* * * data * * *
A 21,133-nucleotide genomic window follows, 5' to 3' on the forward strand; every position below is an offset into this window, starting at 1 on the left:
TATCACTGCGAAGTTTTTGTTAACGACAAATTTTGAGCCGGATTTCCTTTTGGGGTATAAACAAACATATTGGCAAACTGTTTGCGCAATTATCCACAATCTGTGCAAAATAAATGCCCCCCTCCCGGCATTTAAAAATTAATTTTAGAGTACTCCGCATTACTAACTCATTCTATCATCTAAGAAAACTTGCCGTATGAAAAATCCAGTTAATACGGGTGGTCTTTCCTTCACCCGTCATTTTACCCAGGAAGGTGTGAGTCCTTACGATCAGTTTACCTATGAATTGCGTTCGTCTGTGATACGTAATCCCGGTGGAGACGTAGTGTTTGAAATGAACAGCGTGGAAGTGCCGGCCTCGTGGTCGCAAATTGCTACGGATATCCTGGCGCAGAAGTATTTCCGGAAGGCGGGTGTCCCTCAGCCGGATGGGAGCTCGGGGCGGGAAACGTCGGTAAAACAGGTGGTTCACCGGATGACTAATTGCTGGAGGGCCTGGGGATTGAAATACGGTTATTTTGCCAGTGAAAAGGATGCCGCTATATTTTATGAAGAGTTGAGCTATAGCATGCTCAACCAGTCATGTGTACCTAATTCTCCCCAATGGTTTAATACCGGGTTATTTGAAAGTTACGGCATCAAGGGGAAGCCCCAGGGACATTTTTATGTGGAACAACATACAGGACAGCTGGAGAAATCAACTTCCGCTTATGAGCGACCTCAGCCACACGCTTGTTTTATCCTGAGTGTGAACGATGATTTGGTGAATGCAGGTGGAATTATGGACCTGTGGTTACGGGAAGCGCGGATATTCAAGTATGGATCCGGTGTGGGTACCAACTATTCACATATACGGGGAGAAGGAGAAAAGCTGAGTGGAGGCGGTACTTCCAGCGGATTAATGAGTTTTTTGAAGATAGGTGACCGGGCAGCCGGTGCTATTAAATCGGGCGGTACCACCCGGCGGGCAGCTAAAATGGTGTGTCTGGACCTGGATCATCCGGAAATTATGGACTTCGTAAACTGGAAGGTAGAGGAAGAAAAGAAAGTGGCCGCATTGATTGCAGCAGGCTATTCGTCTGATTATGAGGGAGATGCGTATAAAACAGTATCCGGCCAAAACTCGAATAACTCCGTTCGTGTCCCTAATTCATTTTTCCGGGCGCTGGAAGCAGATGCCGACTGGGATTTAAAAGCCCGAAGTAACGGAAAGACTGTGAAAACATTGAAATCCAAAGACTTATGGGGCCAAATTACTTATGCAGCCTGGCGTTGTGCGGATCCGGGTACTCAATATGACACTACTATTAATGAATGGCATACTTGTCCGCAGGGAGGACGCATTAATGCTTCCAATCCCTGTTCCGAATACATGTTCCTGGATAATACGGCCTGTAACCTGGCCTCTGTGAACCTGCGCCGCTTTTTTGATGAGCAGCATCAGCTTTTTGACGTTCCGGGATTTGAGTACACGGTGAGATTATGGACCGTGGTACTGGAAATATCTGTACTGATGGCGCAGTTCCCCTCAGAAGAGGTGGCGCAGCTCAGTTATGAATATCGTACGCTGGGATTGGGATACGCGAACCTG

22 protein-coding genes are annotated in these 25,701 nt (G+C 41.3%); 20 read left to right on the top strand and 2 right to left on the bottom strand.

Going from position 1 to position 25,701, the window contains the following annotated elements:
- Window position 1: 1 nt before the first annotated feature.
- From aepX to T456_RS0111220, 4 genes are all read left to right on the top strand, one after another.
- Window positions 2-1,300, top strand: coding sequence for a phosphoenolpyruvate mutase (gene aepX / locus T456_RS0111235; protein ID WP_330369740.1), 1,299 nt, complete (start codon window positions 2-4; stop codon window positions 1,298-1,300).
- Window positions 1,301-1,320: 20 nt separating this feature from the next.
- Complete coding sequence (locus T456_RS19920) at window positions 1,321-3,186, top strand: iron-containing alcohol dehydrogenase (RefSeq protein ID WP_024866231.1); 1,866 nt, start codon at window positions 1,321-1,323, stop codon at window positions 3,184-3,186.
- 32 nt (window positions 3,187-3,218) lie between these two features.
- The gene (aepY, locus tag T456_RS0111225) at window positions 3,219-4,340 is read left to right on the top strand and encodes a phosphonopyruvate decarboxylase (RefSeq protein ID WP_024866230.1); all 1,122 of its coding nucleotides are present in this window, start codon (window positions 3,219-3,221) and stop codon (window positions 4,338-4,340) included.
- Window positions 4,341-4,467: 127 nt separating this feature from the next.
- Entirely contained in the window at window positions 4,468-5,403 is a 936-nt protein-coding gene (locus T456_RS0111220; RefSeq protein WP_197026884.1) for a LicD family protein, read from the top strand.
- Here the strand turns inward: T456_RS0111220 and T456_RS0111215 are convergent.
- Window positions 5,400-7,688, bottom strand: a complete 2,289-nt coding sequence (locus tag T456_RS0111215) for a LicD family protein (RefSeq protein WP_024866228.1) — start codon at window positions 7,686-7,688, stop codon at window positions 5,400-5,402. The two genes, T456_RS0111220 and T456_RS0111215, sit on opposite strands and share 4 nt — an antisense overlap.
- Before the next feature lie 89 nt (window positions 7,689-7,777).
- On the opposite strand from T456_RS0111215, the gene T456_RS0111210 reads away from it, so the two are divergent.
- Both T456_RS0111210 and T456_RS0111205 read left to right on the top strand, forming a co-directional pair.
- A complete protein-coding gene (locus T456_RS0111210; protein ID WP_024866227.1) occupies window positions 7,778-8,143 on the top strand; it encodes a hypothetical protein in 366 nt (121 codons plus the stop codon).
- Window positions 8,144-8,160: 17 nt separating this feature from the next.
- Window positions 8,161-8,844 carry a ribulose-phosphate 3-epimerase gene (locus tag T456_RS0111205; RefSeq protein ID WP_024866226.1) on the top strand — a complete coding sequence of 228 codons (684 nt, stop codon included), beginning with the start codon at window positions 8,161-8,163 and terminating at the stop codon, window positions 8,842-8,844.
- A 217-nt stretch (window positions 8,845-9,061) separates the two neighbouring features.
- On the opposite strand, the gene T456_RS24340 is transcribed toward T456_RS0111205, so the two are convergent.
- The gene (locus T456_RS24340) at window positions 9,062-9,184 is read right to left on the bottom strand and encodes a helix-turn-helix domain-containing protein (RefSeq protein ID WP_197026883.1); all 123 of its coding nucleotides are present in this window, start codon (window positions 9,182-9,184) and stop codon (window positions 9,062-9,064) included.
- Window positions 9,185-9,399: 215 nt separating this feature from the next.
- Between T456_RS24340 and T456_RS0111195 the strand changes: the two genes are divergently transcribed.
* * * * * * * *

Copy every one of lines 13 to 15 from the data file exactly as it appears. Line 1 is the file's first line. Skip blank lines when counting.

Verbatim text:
- Entirely contained in the window at window positions 4,468-5,403 is a 936-nt protein-coding gene (locus T456_RS0111220; RefSeq protein WP_197026884.1) for a LicD family protein, read from the top strand.
- Here the strand turns inward: T456_RS0111220 and T456_RS0111215 are convergent.
- Window positions 5,400-7,688, bottom strand: a complete 2,289-nt coding sequence (locus tag T456_RS0111215) for a LicD family protein (RefSeq protein WP_024866228.1) — start codon at window positions 7,686-7,688, stop codon at window positions 5,400-5,402. The two genes, T456_RS0111220 and T456_RS0111215, sit on opposite strands and share 4 nt — an antisense overlap.